Suzuki said it would be normal for stocks to continue the selloff and see a 5 percent correction. "That's normal volatility. Investors should be comfortable with that. Over the next months, there's the possibility something could go wrong, whether it's geopolitical or a miscommunication by the Fed. But at this point, we don't see it but that could change," he said."Five percent pullbacks are quite common. They happen three times a year, but outside of recessionary periods, it's closer to two times. We think investors should take advantage to buy those dips."
Volatility also picked up in the past week with CBOE's volatility index, the VIX, jumping 34 percent for the week. Analysts have been expecting heightened volatility as the Fed gets closer to raising rates, as the markets adjust.
The market has not had a 10 percent or greater correction in two years. "If the market sells off 10 percent or more, history would tell you—unless we're going into a recession, it's almost always a great buying opportunity. iI's very difficult to get that double digit correction in the market without some fundamental shock which we don't see at this point," Suzuki said.
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Bank of America Merrill Lynch released its monthly sell side indicator Friday, a monthly reading of the views of Wall Street firms on asset allocation. It has shown an increasingly bearish view of stocks over the past few months. Suzuki said that indicator is a helpful contrarian tool. He said itshows that there is not complacency about the market. The average recommendation of the biggest firms is that investors hold 50.8 percent oftheir portfolio in stocks, down from 51.4 percent in June and below the long-term average of 60 percent.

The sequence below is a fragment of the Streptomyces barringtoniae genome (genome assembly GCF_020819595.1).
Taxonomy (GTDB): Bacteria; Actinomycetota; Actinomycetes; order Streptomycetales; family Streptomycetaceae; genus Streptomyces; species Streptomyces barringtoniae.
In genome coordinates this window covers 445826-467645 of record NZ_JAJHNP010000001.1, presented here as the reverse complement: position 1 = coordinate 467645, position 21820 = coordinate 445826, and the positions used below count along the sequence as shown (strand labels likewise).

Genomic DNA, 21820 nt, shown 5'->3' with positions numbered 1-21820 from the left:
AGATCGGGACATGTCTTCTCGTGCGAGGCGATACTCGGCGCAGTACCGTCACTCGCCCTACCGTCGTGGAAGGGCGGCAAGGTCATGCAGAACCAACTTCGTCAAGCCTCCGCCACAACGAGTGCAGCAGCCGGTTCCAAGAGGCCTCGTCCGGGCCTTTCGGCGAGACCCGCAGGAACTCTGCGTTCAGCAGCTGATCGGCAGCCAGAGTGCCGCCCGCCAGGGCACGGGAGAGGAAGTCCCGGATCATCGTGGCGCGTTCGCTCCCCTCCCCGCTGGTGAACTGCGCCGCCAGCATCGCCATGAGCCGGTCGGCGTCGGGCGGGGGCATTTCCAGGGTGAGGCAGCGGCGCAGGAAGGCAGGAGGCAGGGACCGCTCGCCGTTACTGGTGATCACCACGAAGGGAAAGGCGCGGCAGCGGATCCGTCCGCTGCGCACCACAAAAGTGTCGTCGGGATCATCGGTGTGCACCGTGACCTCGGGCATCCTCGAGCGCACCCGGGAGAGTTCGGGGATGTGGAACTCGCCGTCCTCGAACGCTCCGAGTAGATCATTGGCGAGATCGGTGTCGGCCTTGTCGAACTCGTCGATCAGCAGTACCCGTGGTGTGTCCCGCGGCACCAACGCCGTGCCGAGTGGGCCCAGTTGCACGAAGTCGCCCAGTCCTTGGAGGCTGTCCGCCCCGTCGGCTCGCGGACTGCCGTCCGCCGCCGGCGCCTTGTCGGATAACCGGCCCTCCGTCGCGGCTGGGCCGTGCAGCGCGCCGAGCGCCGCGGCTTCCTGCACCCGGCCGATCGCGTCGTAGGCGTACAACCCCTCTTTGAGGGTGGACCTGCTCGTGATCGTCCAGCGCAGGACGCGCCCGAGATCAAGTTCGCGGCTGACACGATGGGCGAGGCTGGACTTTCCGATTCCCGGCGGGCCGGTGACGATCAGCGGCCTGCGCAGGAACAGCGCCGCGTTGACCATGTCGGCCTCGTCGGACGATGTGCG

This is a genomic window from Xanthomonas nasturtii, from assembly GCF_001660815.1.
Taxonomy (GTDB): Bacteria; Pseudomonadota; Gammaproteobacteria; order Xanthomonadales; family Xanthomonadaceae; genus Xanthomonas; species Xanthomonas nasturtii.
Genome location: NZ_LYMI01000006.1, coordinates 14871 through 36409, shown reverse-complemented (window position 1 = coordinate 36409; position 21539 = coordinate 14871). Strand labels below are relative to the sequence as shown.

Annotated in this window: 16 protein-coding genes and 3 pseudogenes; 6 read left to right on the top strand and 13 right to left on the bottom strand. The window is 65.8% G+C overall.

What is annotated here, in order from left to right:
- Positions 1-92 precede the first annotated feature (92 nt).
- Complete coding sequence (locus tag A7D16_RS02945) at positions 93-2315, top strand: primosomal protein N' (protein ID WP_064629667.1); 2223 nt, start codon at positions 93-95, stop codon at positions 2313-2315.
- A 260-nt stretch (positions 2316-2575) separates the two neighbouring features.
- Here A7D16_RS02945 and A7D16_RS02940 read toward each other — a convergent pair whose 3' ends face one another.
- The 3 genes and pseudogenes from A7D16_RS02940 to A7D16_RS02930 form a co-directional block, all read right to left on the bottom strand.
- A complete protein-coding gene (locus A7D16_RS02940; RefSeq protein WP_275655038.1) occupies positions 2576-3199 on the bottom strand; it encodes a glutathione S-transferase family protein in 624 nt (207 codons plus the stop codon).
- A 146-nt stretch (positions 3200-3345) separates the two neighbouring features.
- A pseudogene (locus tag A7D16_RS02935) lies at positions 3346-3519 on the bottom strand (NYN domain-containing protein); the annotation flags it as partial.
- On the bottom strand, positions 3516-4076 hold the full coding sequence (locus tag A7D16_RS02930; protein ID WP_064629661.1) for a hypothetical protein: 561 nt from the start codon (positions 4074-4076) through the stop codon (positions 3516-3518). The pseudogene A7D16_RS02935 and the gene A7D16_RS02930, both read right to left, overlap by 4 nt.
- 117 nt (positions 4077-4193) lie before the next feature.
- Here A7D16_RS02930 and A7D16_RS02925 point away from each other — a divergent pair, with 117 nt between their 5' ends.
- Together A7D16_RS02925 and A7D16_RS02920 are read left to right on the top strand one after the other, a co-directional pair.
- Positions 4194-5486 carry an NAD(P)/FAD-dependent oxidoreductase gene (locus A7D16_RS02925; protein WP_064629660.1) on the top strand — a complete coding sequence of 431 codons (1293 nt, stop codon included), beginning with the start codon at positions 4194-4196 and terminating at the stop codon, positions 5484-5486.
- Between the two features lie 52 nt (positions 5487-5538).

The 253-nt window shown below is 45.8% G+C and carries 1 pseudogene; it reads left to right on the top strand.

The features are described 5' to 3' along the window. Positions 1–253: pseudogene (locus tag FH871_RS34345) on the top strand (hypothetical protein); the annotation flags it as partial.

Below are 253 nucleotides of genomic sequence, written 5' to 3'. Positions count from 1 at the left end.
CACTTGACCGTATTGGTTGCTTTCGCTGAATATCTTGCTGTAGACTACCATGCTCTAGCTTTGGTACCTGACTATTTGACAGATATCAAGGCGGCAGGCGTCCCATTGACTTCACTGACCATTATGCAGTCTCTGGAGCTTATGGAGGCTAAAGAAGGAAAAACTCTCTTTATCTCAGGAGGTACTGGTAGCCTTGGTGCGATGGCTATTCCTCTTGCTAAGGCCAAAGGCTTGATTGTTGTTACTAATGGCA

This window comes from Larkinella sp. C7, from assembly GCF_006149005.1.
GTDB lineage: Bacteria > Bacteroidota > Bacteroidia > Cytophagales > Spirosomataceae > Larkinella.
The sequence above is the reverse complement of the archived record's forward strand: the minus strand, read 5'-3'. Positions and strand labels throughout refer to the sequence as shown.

"If you look at our sentiment gauge it tells you there's an incredible amount of skepticism in this rally. If you look at fund positioning, mutual fund positioning is the most defensive it's been in five years," he said.
Suzuki added that could also be a bullish sign.
"I don't think that there's any big fundamental reason for the selloff we've been seeing. Anecdotally, it seems to be driven more by ETF and hedge fund selling, more than the wholesale panic selling or forced selling by investors," he said.
What to Watch
Earnings: Marathon Oil, AIG, Vornado Realty, Tenet Healthcare, Cardinal Health, Reaology, Pioneer Natural Resources, HSBC
2:00 p.m. Senior loan officer survey
Earnings: Disney, CVS Caremark, Archer Daniels Midland, MGM Mirage, Michael Kors, Cablevision, Scotts Miracle-Gro, Time Inc., Frontier Communications, Groupon, Potbelly, Take Two Interactive, FireEye, First Solar, Zillow, Liberty Interactive, Liberty Media, Regeneron, Activision Blizzard, Toyota
10:00 a.m. ISM nonmanufacturing
10:00 a.m. Factory orders
Earnings: Time Warner, Mondelez International, Chesapeake Energy, Devon Energy, Viacom, AOL, Molson Coors Brewing, Devon Energy, DishNetworks, Ralph Lauren, Transocean, 21st Century Fox, Keurig GreenMountain, CenturyLink, Jack in the Box, Zulily, ING
8:30 am International trade
Earnings: Wendy's, Orbitz, CBS, Monster Beverage, News Corp, Nvidia, Mylan Labs, AMC Networks, Zynga, Lionsgate, Sprouts Farmers Market, Windstream,Duke Energy, Sempra Energy, Stratasys, Teradata, Computer Sciences, GreatPlains Energy
Weekly chain store sales
8:30 a.m. Initial claims
8:30 a.m. Consumer credit
Earnings: Brookfield Asset Management, Buckeye Partners,Petrobras
8:30 am Productivity and costs
10:00 a.m. Wholesale trade
—By CNBC's Patti Domm